Midway through the film, Fields and Bergen & McCarthy have been busting balls back and forth with ever-increasing stakes. Fields pays one of his guys to beat the shit out of both Bergen and the puppet, which is one of the weirdest things I’ve ever typed in a plot synopsis, and when they show up, yes, they both have black eyes. Because that’s the kind of movies that Fields made. Reality was malleable as long as it was funny. He was willing to bend the natural order a bit for a good joke. To cover up the injuries, they decide to do their act in blackface for the evening, a perfectly reasonable hey wait a minute what the hell did that puppet just look at himself in blackface in the mirror and say, “Hey, I AM cute!”? Because that is madness. Madness. It’s an insane comedy beat to play, and it is complicated terrifically by the way Fields speaks to the great Eddie Anderson in every scene where they appear together. Anderson was famous as Rochester, Jack Benny’s valet, and he’s playing a character named Rochester here as well. Fields is an abusive ill-tempered swine to everyone. It’s his nature. That’s the character he’s playing, and he plays it beautifully. But watching him lambast and degrade and pick at Eddie Anderson, calling him a pickaninny to his face, is unbearable. It would have been unbearable then. It’s not just about when it was made. Fields was unafraid to make anyone the antagonist in his comedy, and it works best from the point of view of the person who is put upon by the world. Comedy works best along certain power dynamics, though. We want to see the mighty laid low, and if it happens because we’re laughing at them, that’s great. Watching Fields slide his nasty, ugly little epithets into his digs at Anderson feels unfair. Jack Benny worked with Anderson for years and managed to create what felt like a comic collaboration in which Benny was well aware of the value of Anderson both as a performer and as a person. Fields goes right to describing him and the rest of the black carnival workers as “the Ubangi.” It’s grotesquely unbalanced and dragging Bergen and McCarthy into it feels like Fields not fighting fair.

    So is that it? Is the film unwatchable because it’s a pretty clear indicator that Fields was forward thinking in some ways and very much trapped in an ugly past in other ways? Depends on your mileage. I won’t be including this in my personal repertory in the future, because there are Fields films that don’t have this same gnarly baggage. But overall? There’s some great stuff here. Fields, with his usual no-joke-too-broad style, appears as Larsen E. Whipsnade, the owner and lead con man in a traveling sideshow. He’s got a daughter who is in love in the Gummo Marx subplot of the film, but at least it’s Bergen she’s interested in, meaning her love interest gets to pretty much non-stop dunk on her father. Whipsnade lives one step ahead of the police, perpetually adopting other identities to skirt custody.

    This is Fields as the victim of his own vice, and he makes sure to constantly deflate Whipsnade, which is one of the reasons I have any mixed feelings at all about what could otherwise feel cruel. Ultimately, Whipsnade is the one who keeps ending up at the bottom of the pile, and there’s a self-perpetuating element to the abuse that lands on him that is particularly rewarding. And, yes, the relationship he has with McCarthy is fascinating, not least because it’s different than the relationship he has with Bergen. The film treats Charlie like he’s alive, even as it acknowledges just how weird ventriloquism is in general. It’s one of the reasons I can’t quite pin down my own feelings about the film’s sense of humor. It is so strange, so willing to throw any joke at the viewer, that it is hard to get hung up on any single joke or even any particular kind of joke.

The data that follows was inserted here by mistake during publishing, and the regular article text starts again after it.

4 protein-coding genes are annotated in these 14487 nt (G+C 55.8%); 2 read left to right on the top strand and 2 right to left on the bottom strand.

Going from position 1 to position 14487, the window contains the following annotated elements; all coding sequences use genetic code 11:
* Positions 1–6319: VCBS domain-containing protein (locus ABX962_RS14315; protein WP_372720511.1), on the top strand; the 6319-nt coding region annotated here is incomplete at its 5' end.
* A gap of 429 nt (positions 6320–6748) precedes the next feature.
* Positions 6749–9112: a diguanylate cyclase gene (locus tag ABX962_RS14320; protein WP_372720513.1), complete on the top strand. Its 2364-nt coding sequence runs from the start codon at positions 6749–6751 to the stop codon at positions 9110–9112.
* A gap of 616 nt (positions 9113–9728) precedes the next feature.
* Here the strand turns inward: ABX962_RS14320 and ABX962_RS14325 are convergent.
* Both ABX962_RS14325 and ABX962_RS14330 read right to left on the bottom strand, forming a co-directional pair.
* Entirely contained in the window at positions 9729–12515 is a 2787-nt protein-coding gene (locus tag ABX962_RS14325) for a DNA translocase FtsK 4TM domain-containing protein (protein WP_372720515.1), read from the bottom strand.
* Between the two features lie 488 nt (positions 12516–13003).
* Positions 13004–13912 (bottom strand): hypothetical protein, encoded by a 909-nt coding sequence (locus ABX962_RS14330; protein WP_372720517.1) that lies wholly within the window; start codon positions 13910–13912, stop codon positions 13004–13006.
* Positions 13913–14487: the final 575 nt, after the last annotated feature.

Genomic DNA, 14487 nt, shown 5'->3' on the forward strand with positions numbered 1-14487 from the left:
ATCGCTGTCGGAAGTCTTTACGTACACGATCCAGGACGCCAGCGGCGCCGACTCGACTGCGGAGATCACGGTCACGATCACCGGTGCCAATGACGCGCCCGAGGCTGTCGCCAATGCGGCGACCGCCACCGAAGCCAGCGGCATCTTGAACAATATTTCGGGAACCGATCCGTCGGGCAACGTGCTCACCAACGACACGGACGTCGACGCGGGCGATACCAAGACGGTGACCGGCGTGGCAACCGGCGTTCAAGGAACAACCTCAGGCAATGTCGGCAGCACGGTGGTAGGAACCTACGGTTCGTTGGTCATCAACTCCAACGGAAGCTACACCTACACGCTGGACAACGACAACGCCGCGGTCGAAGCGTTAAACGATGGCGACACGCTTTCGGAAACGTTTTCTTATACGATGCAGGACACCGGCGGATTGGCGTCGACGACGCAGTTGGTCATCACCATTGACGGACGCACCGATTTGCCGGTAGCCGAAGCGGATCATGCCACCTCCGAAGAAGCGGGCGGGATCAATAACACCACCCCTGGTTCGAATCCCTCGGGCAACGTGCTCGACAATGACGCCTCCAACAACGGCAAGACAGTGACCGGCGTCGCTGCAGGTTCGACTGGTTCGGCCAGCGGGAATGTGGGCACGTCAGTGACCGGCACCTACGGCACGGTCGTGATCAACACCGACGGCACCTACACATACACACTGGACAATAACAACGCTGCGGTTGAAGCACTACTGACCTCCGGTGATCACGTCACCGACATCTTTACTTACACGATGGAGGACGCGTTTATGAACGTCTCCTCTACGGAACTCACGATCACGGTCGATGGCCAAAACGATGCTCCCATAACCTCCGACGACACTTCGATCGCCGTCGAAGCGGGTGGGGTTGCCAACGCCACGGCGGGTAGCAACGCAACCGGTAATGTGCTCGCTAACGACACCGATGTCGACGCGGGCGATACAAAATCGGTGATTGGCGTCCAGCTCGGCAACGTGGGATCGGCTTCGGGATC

This last creative burst for Fields only lasted a few years, and I’m guessing it was a huge strain on him to pull everything back together after literally having to dry out from the DTs because he was such a robust and profound drunk. Still, you have to respect the clarity of vision he had even as he struggled in his private life. I’m not sure there was any mainstream studio comedy filmmakers/performers who pushed quite this hard on both sides of the camera until Jerry Lewis hit his stride in his solo career. His filmography is one that any serious student of Hollywood should become familiar with, and the innovations he brought to the table in terms of how to stage and shoot and, most important, cut a comedy sequence cannot be undersold. That’s one of the ways his work still feels modern, because he had a very keen sense of timing and how to keep jabbing you with a joke as many times as he could get away with it. He’s not wildly sentimental, and like many of the comedy filmmakers of his era, he seems impatient with anything that isn’t built purely on jokes. The closest thing I can think of to the appeal in the best moments of these films is the feeling I got when I saw Caddyshack or Back To School and saw Rodney Dangerfield firing at full force. It’s about understanding exactly what is funny about the character they’ve built and throwing as many worthwhile obstacles at that character as you can.

    The sad truth is that I find myself tortured by the banal at times, and maybe the greatest value I find in the work of WC Fields is that I can recognize when I’m turning into him, allowing the world to grind me down, and in those moments, if I can get just enough perspective, I can laugh instead of simmer. And, when I’m feeling extra honest, I can even acknowledge that I am often my own worst enemy. Getting that kind of added worth out of something this happily silly is why we’re still discussing it, warts and all, almost 80 years after the fact.